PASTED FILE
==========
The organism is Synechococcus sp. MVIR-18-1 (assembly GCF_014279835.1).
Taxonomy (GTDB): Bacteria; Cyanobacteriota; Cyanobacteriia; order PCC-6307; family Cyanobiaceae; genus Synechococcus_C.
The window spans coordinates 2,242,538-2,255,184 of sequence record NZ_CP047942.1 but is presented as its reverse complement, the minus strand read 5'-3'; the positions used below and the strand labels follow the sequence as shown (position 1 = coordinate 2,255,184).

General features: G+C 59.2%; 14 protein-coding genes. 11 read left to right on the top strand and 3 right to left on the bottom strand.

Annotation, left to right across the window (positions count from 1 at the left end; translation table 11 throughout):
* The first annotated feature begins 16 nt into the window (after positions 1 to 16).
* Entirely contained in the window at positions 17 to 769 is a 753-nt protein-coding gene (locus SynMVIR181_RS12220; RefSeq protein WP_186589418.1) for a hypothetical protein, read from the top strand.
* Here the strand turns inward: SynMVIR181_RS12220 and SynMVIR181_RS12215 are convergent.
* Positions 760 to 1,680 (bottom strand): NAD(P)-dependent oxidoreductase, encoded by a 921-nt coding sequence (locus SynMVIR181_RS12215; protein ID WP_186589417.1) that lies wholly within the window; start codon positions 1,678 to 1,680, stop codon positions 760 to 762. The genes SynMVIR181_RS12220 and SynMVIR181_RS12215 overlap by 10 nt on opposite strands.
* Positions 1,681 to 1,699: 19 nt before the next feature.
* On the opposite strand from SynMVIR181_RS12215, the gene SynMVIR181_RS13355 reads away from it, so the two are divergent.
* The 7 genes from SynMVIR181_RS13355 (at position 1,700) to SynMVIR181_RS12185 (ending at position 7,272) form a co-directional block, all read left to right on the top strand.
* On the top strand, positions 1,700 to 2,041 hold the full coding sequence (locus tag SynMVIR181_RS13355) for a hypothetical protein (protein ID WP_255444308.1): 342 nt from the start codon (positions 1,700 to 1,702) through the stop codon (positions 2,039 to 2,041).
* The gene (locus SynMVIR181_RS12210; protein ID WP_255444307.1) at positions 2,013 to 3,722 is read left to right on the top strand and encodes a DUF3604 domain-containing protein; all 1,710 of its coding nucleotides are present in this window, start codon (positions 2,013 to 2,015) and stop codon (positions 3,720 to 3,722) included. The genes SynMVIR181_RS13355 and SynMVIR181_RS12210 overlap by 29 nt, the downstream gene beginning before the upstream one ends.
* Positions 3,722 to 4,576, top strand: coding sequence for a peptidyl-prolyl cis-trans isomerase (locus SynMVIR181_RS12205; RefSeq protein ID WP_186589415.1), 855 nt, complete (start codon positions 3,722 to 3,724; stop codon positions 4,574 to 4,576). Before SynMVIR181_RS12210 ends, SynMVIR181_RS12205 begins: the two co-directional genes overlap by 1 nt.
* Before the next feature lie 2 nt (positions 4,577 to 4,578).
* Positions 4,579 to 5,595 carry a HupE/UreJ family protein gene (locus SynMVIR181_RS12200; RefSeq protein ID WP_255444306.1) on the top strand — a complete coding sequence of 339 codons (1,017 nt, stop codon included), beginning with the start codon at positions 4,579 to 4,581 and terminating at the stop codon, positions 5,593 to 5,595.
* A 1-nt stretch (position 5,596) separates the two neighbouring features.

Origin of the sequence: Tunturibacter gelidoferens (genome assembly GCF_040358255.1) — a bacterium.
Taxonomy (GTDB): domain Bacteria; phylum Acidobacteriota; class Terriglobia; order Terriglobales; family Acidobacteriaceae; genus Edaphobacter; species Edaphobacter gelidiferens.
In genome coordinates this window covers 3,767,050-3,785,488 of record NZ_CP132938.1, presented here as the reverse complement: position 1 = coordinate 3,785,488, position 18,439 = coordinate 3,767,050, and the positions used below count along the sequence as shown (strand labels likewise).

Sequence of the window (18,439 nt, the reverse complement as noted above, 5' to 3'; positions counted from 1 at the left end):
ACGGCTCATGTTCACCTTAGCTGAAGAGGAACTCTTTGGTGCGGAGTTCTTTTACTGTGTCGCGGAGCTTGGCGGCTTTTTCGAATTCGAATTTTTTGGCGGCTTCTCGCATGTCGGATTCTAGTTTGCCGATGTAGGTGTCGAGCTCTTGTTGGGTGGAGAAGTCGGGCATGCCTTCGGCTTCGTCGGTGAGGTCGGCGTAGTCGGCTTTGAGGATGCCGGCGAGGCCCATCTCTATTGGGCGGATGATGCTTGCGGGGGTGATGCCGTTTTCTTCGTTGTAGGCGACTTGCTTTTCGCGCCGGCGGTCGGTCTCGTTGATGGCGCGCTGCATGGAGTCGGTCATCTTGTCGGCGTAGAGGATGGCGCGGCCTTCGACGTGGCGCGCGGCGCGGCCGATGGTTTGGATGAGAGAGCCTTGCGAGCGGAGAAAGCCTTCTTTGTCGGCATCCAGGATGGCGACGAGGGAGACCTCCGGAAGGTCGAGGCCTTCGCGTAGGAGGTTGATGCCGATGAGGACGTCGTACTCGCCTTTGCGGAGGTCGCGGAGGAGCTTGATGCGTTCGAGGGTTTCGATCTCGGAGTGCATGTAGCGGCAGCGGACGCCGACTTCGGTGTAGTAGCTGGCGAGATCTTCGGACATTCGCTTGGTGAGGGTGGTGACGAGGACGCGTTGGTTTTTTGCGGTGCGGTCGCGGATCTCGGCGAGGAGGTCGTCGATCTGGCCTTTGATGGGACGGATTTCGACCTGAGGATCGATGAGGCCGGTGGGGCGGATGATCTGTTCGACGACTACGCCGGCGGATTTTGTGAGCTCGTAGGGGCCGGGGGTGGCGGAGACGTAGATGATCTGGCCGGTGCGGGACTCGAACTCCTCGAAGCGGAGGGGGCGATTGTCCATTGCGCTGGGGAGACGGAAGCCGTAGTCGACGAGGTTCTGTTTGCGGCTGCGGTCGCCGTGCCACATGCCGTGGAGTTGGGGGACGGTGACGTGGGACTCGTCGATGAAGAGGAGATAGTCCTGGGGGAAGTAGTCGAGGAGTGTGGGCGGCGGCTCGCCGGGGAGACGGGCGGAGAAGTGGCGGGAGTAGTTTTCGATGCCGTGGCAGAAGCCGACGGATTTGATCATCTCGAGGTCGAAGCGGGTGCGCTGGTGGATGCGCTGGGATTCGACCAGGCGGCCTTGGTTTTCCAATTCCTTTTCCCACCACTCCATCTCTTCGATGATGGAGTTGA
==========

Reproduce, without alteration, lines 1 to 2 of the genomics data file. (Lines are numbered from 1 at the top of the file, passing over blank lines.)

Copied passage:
The organism is Synechococcus sp. MVIR-18-1 (assembly GCF_014279835.1).
Taxonomy (GTDB): Bacteria; Cyanobacteriota; Cyanobacteriia; order PCC-6307; family Cyanobiaceae; genus Synechococcus_C.